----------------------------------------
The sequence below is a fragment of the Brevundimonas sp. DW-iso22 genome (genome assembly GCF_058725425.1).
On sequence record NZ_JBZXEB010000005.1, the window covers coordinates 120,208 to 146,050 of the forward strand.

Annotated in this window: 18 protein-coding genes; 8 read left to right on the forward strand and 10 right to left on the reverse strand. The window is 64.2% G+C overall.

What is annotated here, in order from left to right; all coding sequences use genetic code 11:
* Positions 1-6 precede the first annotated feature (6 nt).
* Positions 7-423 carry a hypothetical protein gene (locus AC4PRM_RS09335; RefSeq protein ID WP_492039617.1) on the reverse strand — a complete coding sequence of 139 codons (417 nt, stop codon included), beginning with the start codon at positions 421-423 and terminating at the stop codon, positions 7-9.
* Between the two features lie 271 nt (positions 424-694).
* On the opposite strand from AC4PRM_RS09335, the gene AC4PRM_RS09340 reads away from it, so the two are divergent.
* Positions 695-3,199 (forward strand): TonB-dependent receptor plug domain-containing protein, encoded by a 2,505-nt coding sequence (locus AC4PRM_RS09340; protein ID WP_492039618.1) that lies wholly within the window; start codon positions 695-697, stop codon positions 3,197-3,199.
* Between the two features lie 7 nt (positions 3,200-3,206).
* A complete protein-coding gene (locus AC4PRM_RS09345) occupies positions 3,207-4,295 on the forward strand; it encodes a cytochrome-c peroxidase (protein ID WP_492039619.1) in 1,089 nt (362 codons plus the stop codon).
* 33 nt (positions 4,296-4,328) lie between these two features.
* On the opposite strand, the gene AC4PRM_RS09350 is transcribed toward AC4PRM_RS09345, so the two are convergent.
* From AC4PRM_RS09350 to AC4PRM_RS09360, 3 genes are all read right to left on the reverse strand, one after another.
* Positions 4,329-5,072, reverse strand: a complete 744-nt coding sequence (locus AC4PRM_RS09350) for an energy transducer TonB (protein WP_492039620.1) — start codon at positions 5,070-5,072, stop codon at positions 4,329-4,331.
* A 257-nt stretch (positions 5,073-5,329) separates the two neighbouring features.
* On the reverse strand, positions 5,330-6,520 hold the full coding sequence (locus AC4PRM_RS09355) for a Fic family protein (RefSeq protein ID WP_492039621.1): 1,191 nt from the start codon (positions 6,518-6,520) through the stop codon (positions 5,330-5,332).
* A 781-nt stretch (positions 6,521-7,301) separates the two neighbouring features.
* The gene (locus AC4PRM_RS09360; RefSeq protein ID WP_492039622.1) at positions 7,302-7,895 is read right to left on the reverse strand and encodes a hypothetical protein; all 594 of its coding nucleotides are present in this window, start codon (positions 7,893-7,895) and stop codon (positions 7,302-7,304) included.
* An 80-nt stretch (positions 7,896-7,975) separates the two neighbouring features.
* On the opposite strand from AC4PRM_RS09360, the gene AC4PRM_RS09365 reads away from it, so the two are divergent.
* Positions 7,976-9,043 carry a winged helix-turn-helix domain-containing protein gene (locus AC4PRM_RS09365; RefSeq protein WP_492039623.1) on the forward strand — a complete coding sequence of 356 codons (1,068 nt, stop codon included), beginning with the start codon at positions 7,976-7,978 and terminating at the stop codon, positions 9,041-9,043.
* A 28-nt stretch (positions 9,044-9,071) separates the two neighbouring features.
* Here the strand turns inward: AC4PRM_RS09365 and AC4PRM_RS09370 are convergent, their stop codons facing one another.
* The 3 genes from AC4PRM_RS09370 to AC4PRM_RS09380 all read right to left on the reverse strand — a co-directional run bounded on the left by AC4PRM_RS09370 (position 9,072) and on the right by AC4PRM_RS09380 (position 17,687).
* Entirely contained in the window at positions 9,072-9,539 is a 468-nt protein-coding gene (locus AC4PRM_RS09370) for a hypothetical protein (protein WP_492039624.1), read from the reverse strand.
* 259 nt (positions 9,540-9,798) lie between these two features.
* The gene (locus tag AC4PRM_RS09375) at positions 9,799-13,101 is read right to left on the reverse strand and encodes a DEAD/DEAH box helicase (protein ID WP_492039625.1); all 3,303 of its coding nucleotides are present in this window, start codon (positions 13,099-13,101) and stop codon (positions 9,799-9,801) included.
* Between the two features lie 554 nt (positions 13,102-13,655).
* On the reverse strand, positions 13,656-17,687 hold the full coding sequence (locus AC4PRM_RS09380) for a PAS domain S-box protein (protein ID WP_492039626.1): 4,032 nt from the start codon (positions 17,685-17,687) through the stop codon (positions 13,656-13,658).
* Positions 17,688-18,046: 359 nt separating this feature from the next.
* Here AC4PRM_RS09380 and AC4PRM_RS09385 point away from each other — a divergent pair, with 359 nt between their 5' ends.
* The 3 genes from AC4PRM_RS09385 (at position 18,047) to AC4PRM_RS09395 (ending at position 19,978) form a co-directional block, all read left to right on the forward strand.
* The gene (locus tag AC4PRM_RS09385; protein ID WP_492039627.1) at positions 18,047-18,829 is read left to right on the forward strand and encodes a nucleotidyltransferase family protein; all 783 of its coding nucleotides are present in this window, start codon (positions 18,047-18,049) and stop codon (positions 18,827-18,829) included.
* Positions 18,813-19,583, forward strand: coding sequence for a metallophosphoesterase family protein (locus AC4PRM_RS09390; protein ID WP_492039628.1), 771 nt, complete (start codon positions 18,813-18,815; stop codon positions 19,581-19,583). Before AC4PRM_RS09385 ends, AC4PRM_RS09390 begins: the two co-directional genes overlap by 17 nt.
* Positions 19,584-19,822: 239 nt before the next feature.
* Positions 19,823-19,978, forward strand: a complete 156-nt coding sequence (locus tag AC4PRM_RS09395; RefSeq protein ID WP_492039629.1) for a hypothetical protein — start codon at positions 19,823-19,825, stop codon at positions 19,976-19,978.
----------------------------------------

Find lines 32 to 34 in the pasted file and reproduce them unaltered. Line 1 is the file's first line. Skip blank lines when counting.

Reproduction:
* Here AC4PRM_RS09380 and AC4PRM_RS09385 point away from each other — a divergent pair, with 359 nt between their 5' ends.
* The 3 genes from AC4PRM_RS09385 (at position 18,047) to AC4PRM_RS09395 (ending at position 19,978) form a co-directional block, all read left to right on the forward strand.
* The gene (locus tag AC4PRM_RS09385; protein ID WP_492039627.1) at positions 18,047-18,829 is read left to right on the forward strand and encodes a nucleotidyltransferase family protein; all 783 of its coding nucleotides are present in this window, start codon (positions 18,047-18,049) and stop codon (positions 18,827-18,829) included.